Retaliation claims have long been some of the most difficult for employers to defend. What’s more, they become nearly impossible to avoid once employees engage in protected activity; almost any decision an employer makes after that point – short of pay increases and promotions – may prompt a disgruntled employee to challenge the decision as an act of retaliation. A recent Ohio Supreme Court case, however, provides some comfort to employers in this difficult area of the law.
On December 12, 2007, the Ohio Supreme Court held in Green-Burger v. Temesi, 2007-Ohio-6442, that it is not per se – or automatically – retaliatory for an employer to file a lawsuit against a current or former employee after the employee engages in protected activity. In its first consideration of the issue, the Court held that “the filing of a lawsuit by an employer against an employee or former employee who has engaged in a protected activity is not per se retaliatory.” Even more importantly, the Court ruled that, “if an employer can demonstrate that a lawsuit against an employee who has engaged in a protected activity is not objectively baseless, the suit shall be allowed to proceed,” and any attempts by the Ohio Civil Rights Commission (OCRC) to pursue a retaliation case against the employer will be stayed.
Temesi stemmed from a jury verdict for the employer after trial on an employee’s sexual harassment claim. Following the verdict, the employer filed a separate lawsuit against the employee for abuse of process, malicious prosecution, and intentional infliction of emotional distress and sought compensatory and punitive damages.
In response to the lawsuit filed against her, the employee filed a charge with the OCRC. Without any investigation and based solely on the employer’s decision to file suit after the employee engaged in protected activity, the OCRC ordered the employer to cease and desist prosecuting the suit and to pay the employee’s attorney fees related to the employer’s suit. The employer appealed but lost before the appeals court, which reasoned that R.C. 4112.02(I) “essentially creates an absolute privilege for the filing of a discrimination suit or charge . . . so [the employer’s] filing of a suit was retaliatory.”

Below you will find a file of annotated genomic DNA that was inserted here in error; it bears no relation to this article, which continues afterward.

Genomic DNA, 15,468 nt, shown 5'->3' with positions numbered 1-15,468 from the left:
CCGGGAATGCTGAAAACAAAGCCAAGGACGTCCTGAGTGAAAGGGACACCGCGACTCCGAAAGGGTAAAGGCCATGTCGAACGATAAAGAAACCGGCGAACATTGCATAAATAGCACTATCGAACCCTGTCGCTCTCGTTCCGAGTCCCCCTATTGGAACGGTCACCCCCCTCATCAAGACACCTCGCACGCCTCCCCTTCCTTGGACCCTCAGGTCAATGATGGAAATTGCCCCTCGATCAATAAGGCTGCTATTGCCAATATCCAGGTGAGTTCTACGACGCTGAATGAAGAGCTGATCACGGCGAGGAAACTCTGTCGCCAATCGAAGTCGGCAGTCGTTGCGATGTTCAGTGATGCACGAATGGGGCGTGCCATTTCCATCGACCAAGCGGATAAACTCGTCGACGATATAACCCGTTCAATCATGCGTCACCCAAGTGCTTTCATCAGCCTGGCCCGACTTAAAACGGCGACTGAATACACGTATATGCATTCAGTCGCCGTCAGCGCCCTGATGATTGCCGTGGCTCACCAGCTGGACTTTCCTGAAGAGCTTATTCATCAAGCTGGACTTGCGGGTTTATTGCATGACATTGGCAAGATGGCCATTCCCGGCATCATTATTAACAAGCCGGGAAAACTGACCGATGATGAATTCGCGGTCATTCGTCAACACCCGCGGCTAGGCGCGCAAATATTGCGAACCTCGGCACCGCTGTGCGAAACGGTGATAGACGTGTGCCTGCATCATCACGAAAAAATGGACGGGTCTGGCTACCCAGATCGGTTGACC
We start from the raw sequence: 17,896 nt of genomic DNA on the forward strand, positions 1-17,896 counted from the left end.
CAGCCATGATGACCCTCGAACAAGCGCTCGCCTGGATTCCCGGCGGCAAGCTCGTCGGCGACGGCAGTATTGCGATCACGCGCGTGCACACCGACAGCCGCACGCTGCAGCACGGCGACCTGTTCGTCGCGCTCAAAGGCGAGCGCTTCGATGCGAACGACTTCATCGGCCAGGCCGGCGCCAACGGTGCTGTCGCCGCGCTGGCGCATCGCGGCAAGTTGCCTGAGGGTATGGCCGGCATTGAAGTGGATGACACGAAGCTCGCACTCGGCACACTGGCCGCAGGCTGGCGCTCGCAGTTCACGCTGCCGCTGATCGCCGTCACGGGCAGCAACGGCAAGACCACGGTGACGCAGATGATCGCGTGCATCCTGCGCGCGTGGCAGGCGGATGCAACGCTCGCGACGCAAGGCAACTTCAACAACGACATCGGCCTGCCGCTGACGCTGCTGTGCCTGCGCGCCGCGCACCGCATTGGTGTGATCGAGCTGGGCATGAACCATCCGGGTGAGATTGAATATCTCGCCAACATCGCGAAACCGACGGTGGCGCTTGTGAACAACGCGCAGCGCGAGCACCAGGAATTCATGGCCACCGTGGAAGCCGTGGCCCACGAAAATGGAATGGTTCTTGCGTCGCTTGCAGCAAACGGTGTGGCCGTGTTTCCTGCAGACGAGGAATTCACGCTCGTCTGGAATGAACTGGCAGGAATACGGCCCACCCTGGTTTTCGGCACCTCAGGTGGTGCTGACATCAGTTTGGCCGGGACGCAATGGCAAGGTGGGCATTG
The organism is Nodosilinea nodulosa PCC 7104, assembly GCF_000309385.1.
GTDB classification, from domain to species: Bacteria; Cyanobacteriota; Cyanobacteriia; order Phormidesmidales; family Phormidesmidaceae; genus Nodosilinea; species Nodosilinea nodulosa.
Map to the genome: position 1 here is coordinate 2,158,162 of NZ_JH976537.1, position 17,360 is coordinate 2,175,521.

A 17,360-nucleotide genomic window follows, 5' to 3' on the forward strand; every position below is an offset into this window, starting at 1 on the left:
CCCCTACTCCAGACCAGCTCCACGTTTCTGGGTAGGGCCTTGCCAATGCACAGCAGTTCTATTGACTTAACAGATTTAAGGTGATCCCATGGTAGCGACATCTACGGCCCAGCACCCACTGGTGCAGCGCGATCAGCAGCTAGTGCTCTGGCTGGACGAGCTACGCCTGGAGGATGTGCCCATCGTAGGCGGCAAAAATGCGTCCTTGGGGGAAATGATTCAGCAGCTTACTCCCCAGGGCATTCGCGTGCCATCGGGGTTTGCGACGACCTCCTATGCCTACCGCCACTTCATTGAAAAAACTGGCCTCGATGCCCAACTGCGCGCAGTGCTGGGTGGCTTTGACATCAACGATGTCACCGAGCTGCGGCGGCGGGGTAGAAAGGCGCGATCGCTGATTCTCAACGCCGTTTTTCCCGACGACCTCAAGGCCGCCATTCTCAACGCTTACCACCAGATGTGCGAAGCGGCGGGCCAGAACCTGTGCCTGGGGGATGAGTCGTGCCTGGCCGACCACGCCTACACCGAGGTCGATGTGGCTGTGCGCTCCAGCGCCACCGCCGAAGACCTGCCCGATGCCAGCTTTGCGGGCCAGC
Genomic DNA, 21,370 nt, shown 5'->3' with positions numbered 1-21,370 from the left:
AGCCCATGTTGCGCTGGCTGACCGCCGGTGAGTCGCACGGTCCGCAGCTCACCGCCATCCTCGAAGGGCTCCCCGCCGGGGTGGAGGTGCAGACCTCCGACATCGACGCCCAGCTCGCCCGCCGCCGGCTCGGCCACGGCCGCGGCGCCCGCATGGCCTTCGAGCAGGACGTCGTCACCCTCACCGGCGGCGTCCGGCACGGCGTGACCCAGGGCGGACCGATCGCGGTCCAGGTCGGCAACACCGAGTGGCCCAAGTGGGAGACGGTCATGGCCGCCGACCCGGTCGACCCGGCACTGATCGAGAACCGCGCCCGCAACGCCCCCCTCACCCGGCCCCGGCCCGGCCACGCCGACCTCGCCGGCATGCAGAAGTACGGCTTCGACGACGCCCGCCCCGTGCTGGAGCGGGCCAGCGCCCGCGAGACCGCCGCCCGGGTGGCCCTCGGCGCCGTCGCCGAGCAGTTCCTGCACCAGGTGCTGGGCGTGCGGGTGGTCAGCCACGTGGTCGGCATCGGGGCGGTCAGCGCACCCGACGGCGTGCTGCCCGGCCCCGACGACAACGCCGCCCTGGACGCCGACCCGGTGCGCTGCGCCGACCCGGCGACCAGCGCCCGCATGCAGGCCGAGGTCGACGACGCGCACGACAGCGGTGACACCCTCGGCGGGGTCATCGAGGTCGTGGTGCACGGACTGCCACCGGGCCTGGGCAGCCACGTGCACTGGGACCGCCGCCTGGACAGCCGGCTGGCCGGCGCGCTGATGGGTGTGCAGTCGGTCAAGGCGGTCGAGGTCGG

The Ohio Supreme Court rejected this reasoning. Instead, it found that the employer’s mere filing of lawsuit does not, without more, amount to evidence of intent to retaliate. Rather, in such circumstances, the employer must be given a chance to show that it has “an objective basis for [the] lawsuit” by proving that a genuine issue of material fact exists. Ifthe employer makes this showing, the employer may proceed with the lawsuit, and the OCRC action must be stayed.
Although this decision supports employer rights to file counterclaims against employees even after they engage in protected activity, caution is still a sound policy. The Court’s opinion leaves the door open for employees to assert retaliation claims that challenge employer motivations for bringing suit, and, as employers know all too well, even meritless claims can be time-consuming, expensive, and distracting.